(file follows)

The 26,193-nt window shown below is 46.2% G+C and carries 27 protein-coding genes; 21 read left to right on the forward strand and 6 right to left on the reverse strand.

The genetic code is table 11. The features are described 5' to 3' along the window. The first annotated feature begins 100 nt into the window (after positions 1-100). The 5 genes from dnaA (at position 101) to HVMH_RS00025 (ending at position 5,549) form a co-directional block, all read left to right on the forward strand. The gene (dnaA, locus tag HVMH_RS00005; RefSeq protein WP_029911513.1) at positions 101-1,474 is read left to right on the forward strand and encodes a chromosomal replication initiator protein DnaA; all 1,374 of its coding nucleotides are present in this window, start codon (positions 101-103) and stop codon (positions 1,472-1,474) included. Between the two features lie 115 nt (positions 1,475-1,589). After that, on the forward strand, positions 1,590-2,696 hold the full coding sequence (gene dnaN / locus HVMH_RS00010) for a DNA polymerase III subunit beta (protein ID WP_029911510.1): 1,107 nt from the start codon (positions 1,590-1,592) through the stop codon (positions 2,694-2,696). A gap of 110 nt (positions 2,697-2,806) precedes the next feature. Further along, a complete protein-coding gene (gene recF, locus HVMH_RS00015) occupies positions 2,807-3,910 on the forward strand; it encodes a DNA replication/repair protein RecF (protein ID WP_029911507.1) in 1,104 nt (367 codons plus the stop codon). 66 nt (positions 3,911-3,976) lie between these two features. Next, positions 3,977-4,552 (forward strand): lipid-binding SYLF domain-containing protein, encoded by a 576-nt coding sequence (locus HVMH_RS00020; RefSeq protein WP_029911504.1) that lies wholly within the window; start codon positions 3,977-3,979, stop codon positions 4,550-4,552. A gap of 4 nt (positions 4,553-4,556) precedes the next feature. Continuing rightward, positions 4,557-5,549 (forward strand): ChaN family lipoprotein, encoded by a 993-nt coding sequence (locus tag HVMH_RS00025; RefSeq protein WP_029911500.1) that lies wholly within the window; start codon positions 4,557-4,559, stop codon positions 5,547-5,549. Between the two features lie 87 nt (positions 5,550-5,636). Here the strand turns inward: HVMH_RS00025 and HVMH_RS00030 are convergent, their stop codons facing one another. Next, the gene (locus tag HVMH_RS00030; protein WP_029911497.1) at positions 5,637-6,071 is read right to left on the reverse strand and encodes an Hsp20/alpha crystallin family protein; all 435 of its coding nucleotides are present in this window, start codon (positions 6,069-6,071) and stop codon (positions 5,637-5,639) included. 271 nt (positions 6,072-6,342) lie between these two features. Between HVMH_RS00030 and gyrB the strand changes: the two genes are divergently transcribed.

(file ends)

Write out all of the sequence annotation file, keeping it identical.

The 26,193-nt window shown below is 46.2% G+C and carries 27 protein-coding genes; 21 read left to right on the forward strand and 6 right to left on the reverse strand.

The genetic code is table 11. The features are described 5' to 3' along the window. The first annotated feature begins 100 nt into the window (after positions 1-100). The 5 genes from dnaA (at position 101) to HVMH_RS00025 (ending at position 5,549) form a co-directional block, all read left to right on the forward strand. The gene (dnaA, locus tag HVMH_RS00005; RefSeq protein WP_029911513.1) at positions 101-1,474 is read left to right on the forward strand and encodes a chromosomal replication initiator protein DnaA; all 1,374 of its coding nucleotides are present in this window, start codon (positions 101-103) and stop codon (positions 1,472-1,474) included. Between the two features lie 115 nt (positions 1,475-1,589). After that, on the forward strand, positions 1,590-2,696 hold the full coding sequence (gene dnaN / locus HVMH_RS00010) for a DNA polymerase III subunit beta (protein ID WP_029911510.1): 1,107 nt from the start codon (positions 1,590-1,592) through the stop codon (positions 2,694-2,696). A gap of 110 nt (positions 2,697-2,806) precedes the next feature. Further along, a complete protein-coding gene (gene recF, locus HVMH_RS00015) occupies positions 2,807-3,910 on the forward strand; it encodes a DNA replication/repair protein RecF (protein ID WP_029911507.1) in 1,104 nt (367 codons plus the stop codon). 66 nt (positions 3,911-3,976) lie between these two features. Next, positions 3,977-4,552 (forward strand): lipid-binding SYLF domain-containing protein, encoded by a 576-nt coding sequence (locus HVMH_RS00020; RefSeq protein WP_029911504.1) that lies wholly within the window; start codon positions 3,977-3,979, stop codon positions 4,550-4,552. A gap of 4 nt (positions 4,553-4,556) precedes the next feature. Continuing rightward, positions 4,557-5,549 (forward strand): ChaN family lipoprotein, encoded by a 993-nt coding sequence (locus tag HVMH_RS00025; RefSeq protein WP_029911500.1) that lies wholly within the window; start codon positions 4,557-4,559, stop codon positions 5,547-5,549. Between the two features lie 87 nt (positions 5,550-5,636). Here the strand turns inward: HVMH_RS00025 and HVMH_RS00030 are convergent, their stop codons facing one another. Next, the gene (locus tag HVMH_RS00030; protein WP_029911497.1) at positions 5,637-6,071 is read right to left on the reverse strand and encodes an Hsp20/alpha crystallin family protein; all 435 of its coding nucleotides are present in this window, start codon (positions 6,069-6,071) and stop codon (positions 5,637-5,639) included. 271 nt (positions 6,072-6,342) lie between these two features. Between HVMH_RS00030 and gyrB the strand changes: the two genes are divergently transcribed.